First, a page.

The conspiracy theories – the longer I am here, the more addictive life becomes. What AM I doing here as a foreigner? Coming from such a colonial power as Britain, of course, means that I am obviously a spy. But for whom? MI6, CIA, FSB, Mossad, those Serbian spy chaps – I have been accused of all the above.

Only when I admitted that my 13-year mission on Hvar was to monitor the olive harvests in Pitve and Vrisnik before moving north to collect data on pumpkins in Varazdin County, did people realise the true seriousness of my mission.

Starting Total Croatia News has taken things to a new level. So far I have been accused of being Tito’s lovechild, Putin’s lovechild, Soros’ lovechild, an agent of ISIS, a right-wing fascist and a whole host of other wonderful combinations. TCN’s mission is sinister, bankrolled by dark forces with large coffers (I wish!).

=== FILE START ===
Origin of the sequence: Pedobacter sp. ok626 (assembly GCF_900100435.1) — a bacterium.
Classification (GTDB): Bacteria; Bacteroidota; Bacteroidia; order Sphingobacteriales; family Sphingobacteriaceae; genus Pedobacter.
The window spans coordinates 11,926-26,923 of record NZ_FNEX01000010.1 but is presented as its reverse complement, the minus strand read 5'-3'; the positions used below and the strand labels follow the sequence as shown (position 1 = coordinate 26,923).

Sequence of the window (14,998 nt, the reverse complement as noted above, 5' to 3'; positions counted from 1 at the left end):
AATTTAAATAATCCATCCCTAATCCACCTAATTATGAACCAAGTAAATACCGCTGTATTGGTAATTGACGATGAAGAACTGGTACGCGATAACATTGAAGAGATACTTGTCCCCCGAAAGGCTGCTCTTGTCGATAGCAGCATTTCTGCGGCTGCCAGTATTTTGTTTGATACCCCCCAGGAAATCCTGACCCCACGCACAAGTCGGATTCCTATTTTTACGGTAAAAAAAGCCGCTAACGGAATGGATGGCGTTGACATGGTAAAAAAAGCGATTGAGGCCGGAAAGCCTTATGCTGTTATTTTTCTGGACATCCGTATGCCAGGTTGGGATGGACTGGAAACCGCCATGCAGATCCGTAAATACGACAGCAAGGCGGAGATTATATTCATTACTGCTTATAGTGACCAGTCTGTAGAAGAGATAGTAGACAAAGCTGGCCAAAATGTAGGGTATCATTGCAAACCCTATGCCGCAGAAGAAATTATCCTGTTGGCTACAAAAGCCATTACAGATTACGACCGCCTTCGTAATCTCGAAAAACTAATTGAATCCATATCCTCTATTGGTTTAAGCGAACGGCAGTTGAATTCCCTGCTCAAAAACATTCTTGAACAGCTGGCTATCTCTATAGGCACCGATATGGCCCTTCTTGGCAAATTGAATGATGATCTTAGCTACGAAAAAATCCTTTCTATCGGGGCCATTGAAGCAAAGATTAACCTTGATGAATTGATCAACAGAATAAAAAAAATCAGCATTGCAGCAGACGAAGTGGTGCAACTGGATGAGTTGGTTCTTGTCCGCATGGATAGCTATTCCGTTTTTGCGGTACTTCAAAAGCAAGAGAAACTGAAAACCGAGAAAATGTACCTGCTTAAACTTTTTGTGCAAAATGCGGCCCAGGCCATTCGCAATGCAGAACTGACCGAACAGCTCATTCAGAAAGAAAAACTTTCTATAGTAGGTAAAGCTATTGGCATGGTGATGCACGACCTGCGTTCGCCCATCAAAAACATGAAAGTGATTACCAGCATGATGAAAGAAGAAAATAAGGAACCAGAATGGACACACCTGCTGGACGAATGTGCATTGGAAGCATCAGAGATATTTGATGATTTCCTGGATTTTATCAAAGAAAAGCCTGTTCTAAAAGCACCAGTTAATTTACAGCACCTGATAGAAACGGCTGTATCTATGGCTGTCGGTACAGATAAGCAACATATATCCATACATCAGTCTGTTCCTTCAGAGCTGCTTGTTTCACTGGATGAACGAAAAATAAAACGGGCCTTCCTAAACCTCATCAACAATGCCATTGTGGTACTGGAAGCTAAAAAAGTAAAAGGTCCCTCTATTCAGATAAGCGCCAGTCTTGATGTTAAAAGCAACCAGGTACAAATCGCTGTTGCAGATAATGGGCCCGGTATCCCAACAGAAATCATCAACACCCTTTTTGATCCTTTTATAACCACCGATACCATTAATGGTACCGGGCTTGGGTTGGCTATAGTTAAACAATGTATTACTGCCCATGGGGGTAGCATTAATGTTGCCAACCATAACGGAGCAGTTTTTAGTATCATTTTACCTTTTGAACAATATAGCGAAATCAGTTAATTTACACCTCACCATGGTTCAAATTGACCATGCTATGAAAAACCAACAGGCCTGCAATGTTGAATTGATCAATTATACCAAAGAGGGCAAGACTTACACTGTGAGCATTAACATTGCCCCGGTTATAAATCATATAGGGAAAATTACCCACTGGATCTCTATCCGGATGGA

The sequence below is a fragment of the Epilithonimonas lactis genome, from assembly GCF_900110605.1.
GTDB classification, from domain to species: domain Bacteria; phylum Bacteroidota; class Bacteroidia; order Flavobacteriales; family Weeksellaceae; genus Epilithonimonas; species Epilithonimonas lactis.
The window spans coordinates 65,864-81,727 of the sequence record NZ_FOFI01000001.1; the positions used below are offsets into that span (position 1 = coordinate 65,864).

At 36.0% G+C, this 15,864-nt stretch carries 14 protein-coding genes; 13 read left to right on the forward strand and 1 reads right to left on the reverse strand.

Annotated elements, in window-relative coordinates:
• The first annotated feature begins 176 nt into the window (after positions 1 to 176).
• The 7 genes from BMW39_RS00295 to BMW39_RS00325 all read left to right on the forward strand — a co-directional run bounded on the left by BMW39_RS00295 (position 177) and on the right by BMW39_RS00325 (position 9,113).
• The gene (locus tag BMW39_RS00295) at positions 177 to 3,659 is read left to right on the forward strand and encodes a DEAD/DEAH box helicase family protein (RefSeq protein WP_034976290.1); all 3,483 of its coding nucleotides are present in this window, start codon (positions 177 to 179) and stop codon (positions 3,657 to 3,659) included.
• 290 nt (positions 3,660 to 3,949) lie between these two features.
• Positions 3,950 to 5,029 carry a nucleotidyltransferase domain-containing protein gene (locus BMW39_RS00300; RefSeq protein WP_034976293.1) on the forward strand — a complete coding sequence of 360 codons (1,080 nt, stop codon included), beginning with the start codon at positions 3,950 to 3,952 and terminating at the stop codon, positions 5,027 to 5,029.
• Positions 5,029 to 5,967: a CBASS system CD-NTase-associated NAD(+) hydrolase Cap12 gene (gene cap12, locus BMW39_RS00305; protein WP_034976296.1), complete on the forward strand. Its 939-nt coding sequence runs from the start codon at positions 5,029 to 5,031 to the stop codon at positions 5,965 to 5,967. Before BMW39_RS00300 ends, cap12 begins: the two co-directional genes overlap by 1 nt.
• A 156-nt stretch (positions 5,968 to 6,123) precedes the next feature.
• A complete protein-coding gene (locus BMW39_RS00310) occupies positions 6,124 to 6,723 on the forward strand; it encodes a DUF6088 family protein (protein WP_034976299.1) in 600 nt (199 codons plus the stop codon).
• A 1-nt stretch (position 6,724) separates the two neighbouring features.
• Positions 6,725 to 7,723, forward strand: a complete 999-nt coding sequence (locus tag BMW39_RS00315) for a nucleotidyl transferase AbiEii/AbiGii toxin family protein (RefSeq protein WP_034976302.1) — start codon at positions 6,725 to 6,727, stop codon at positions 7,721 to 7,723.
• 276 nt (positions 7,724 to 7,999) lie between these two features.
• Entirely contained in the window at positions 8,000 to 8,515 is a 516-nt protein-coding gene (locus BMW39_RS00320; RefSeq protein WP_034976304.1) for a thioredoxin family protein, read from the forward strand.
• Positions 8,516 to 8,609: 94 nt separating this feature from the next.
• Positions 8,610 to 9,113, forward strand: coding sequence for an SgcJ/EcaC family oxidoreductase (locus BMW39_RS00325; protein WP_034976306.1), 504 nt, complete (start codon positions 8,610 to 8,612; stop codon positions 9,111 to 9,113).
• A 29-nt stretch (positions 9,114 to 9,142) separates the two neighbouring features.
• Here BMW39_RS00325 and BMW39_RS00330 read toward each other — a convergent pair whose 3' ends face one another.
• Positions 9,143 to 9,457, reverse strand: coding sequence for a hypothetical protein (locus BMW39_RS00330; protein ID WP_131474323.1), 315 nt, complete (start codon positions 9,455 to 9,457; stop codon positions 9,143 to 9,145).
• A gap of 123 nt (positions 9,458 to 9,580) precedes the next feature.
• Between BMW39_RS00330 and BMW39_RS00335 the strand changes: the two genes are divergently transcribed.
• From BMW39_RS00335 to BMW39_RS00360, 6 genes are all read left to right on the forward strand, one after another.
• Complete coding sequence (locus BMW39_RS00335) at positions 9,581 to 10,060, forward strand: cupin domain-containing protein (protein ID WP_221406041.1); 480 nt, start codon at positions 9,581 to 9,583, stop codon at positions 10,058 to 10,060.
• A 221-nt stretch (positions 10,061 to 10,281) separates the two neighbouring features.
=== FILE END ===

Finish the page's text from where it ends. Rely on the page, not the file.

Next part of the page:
The concept that TCN could have grown from an innocent blog about tourist information is unfathomable. Keep the conspiracy theories coming, the TCN editorial team finds them highly amusing.

I recently wrote a piece on a visit to Kumrovec, the birthplace of Tito. Whatever the politics, it is an interesting historical tourist attraction. I was amazed to learn that, in among the more than 100 world leaders who came to his funeral, among them was Kim Il Sung. I alluded to this in the article, and the reaction was amusing and typical. From the right, I was attacked for being a Tito lovechild, from the left, trying to link Tito to the tyranny of Kim. You can’t win, and the sad thing really is just how much creative time is wasted with Croatian Internet trolls. If only they could focus on something positive once in a while, their lives would be so much happier. As a Brit, I can write ‘Dubrovnik is beautiful’ and someone would complain I was an undercover agent working to undermine Croatian heritage. Tragic, pathetic and mildly amusing.